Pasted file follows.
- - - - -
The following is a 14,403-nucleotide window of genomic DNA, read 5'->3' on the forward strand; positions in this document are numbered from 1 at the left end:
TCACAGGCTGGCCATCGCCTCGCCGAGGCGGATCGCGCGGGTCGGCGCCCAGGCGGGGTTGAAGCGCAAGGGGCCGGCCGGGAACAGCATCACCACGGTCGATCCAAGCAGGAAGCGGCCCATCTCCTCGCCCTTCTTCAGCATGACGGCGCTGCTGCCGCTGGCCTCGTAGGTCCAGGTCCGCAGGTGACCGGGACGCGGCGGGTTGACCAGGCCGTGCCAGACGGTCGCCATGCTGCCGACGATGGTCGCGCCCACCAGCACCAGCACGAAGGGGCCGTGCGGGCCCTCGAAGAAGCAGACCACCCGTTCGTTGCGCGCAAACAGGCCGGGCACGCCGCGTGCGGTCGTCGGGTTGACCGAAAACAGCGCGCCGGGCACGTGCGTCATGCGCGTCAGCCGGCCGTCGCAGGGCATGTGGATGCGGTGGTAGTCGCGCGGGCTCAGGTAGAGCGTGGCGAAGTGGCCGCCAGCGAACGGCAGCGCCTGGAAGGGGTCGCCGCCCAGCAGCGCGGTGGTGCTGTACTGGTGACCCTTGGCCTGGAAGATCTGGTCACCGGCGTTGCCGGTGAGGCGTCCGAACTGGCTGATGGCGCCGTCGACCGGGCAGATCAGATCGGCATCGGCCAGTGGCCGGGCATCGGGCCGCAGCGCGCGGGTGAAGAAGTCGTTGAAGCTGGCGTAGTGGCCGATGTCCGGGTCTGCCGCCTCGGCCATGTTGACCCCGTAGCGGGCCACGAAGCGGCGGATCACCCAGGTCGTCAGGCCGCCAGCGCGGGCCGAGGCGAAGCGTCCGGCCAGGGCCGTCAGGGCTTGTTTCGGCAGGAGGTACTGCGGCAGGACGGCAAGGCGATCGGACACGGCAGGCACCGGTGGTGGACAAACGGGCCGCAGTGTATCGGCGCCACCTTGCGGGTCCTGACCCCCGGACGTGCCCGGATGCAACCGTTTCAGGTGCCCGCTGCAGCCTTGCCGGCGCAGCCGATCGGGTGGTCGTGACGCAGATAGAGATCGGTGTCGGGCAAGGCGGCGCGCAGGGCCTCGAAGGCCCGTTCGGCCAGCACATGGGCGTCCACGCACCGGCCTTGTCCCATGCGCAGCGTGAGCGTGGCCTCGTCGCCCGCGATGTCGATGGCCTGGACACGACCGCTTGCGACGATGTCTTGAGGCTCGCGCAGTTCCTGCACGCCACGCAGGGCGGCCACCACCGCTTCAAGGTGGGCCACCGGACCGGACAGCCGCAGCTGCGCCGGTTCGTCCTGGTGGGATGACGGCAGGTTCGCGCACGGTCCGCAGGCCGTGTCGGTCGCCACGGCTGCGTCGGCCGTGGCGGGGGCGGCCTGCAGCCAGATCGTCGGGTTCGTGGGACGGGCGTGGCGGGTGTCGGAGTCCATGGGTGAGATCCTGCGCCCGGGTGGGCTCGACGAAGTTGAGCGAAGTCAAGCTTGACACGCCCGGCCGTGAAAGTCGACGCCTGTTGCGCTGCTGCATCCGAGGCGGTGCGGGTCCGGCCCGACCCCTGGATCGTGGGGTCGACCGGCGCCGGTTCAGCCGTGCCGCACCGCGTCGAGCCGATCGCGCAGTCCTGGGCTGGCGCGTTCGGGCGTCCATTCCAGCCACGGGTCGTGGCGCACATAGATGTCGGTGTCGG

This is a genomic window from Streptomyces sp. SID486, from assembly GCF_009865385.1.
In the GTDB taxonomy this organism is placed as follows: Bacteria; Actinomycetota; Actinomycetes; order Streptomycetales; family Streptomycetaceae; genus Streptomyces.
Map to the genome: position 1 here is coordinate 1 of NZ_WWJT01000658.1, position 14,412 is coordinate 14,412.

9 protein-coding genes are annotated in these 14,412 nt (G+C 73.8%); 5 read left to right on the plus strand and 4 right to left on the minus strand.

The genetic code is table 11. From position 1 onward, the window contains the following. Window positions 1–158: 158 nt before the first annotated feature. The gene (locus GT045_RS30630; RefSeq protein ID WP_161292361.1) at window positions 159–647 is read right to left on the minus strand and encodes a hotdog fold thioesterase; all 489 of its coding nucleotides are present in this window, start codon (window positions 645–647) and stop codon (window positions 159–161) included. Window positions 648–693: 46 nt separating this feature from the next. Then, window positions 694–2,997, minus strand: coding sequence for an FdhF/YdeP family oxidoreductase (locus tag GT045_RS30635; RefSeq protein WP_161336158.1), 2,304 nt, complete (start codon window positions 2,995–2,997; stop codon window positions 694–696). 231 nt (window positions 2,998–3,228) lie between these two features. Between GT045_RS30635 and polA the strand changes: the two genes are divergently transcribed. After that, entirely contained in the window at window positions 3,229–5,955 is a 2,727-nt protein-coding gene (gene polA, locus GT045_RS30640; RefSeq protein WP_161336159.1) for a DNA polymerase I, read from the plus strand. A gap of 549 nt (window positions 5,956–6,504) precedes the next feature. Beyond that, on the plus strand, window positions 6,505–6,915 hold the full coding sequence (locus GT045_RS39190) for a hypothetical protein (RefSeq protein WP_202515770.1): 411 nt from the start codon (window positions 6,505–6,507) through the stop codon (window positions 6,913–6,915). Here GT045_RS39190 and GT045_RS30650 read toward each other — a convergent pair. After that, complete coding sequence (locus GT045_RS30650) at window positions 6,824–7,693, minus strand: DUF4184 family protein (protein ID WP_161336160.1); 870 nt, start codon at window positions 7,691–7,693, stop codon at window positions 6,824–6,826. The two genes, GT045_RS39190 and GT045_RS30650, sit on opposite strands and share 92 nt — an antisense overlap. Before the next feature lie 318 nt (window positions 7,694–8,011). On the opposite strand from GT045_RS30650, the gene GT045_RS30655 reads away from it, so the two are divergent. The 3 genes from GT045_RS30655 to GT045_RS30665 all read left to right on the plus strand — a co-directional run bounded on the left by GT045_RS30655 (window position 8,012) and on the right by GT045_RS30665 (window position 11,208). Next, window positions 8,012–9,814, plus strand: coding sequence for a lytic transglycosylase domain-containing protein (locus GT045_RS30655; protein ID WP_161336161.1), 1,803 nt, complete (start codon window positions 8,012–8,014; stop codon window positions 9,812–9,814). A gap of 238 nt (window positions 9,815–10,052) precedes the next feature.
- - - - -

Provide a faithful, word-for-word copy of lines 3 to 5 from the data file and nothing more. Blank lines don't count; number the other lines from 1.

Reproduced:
This is a genomic window from Streptomyces sp. SID486, from assembly GCF_009865385.1.
In the GTDB taxonomy this organism is placed as follows: Bacteria; Actinomycetota; Actinomycetes; order Streptomycetales; family Streptomycetaceae; genus Streptomyces.
Map to the genome: position 1 here is coordinate 1 of NZ_WWJT01000658.1, position 14,412 is coordinate 14,412.